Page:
The islands making up the marine national reserve
include Baker, Howland, Wake and Jarvis islands, as well as Johnston Atoll, Kingman Reef, and the Palmyra Atoll. Lying about midway between Hawaii and American Samoa, since 2009, the level of protection has extended out 50 miles from shore.
The new proclamation, signed on Thursday by President Obama, dramatically expands the protected zone around the monument from a 50-mile radius, to a 200-mile radius. With an additional 490,000 square miles of ocean waters in and around the tropical islands, the Pacific Remote Islands Marine National Monument is now the largest marine reserve in the world.
The move by President Obama to expand the Bush-era marine preserve national monument by using his executive powers
is something that has been done since 1906, when President Theodore Roosevelt established the Devils Tower National Monument in Wyoming. The move was also considered an attempt by the president to show sincere, positive action in protecting the environment, despite Congressional opposition to any environmental legislation.
The proclamation makes deep sea-mining, drilling and commercial fishing strictly off-limits. Sport-fishing will be allowed. According to the Associated Press
, Secretary of State John Kerry said, "This really is a matter of stewardship. It's also a matter of generational responsibility. We have a responsibility to make sure our kids and their families, and the future has the same ocean to serve it in the same way as we have — not to be abused, but to preserve and utilize."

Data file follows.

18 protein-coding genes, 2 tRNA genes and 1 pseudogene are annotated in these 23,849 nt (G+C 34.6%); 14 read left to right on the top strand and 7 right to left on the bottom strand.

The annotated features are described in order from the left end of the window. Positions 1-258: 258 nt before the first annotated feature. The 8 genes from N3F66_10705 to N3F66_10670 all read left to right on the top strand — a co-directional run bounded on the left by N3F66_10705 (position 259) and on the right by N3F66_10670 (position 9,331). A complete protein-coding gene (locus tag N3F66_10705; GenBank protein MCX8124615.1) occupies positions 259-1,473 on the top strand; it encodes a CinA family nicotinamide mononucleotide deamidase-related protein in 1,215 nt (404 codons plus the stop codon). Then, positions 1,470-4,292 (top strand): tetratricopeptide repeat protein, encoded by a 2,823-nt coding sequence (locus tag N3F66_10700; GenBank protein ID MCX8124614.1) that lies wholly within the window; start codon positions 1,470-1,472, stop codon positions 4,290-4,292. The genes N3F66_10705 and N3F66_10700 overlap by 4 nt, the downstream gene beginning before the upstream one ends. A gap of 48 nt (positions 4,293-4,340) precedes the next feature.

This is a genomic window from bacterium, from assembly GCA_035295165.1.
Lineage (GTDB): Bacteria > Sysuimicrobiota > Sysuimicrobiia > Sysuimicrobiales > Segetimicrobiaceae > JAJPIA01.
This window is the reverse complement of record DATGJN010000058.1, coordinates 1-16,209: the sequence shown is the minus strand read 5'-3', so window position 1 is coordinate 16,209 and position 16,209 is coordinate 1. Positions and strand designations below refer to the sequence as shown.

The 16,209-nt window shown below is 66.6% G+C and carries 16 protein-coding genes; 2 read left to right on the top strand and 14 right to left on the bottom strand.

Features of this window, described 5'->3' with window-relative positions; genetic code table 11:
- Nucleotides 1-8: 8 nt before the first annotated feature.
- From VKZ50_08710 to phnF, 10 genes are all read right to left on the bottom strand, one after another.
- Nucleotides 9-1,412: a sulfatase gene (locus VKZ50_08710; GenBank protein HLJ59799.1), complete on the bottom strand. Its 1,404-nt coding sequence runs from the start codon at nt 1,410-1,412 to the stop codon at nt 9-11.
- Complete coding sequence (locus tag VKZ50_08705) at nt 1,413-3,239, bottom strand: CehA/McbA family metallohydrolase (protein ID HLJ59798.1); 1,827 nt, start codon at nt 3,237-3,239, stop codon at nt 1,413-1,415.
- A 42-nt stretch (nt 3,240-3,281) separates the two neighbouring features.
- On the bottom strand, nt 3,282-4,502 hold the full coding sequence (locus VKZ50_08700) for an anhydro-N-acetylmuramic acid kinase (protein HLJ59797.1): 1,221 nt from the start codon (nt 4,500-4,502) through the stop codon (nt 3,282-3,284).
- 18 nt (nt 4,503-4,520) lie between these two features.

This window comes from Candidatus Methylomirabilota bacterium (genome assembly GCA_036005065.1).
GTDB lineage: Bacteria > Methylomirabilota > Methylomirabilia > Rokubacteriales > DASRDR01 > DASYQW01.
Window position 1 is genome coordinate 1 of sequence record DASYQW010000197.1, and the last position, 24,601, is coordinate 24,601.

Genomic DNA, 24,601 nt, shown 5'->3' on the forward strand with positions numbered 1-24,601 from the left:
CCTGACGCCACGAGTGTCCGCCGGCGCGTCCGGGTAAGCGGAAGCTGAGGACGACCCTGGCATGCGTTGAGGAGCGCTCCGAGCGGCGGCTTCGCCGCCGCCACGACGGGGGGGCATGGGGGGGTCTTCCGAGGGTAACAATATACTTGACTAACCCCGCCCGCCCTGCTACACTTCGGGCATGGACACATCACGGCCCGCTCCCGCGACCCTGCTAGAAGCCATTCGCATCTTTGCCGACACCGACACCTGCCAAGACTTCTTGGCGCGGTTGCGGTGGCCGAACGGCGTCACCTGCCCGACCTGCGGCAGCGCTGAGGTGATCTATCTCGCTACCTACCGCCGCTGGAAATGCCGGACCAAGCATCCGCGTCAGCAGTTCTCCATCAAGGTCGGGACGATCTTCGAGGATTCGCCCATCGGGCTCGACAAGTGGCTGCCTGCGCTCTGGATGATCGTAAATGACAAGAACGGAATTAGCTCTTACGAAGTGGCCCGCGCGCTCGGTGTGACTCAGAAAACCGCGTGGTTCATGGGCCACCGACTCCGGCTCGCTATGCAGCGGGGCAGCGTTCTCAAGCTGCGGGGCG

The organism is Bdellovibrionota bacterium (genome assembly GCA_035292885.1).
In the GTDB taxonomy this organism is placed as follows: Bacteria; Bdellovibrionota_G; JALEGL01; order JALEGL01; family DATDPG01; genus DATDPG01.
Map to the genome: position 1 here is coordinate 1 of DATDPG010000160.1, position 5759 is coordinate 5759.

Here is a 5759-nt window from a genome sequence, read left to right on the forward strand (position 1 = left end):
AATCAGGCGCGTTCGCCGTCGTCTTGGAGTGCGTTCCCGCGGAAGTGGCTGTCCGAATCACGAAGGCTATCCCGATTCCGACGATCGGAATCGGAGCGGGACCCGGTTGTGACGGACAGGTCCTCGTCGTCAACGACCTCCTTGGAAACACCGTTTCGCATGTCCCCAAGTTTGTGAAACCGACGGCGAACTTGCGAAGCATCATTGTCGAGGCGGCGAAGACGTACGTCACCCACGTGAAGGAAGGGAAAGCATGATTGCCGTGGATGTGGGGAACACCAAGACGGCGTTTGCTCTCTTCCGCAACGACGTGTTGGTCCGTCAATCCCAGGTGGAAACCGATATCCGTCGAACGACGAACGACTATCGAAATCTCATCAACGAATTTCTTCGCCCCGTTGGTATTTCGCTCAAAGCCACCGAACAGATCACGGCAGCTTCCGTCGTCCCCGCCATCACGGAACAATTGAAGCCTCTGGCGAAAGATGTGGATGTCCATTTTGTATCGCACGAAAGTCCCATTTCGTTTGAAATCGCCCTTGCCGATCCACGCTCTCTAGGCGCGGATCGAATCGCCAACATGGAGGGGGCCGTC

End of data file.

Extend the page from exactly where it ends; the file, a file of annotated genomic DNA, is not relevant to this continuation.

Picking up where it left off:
Pacific Remote Islands Marine National Monument
The importance of this national monument
to present and future generations of Americans and citizens of the world cannot be over-emphasized. According to data in a White House fact sheet:
"From overfishing to climate change, the world's oceans are under assault from a wide array of man-made threats that are altering the chemistry of ocean waters; they are becoming more acidic, which harms corals and shellfish. The acidity of the ocean is changing 50 times faster than any known change in millions of years,"
Millions of marine animals live in the pristine waters surrounding the islands. In addition, more than 130 "seamounts," under-water mountains with a great deal of biodiversity, some as yet to be discovered, will now be protected. The islands include endemic trees, grasses and birds, specifically adapted to living on the Equator.
Coral reefs full of color and life
In the above photo of pink corals seen on the Palmyra Atoll, it is easy to see why we must continue to protect the earth and everything on it, Healthy corals are a sure sign of a healthy ecosystem. Palmyra Atoll has an unique, hot Equatorial climate. The atoll is located within the low pressure area of what is called the Intertropical Convergence Zone
where the northeast and southeast trade winds meet. Because of this convergence, the atoll gets upwards of 150-200 inches of rainfall every year.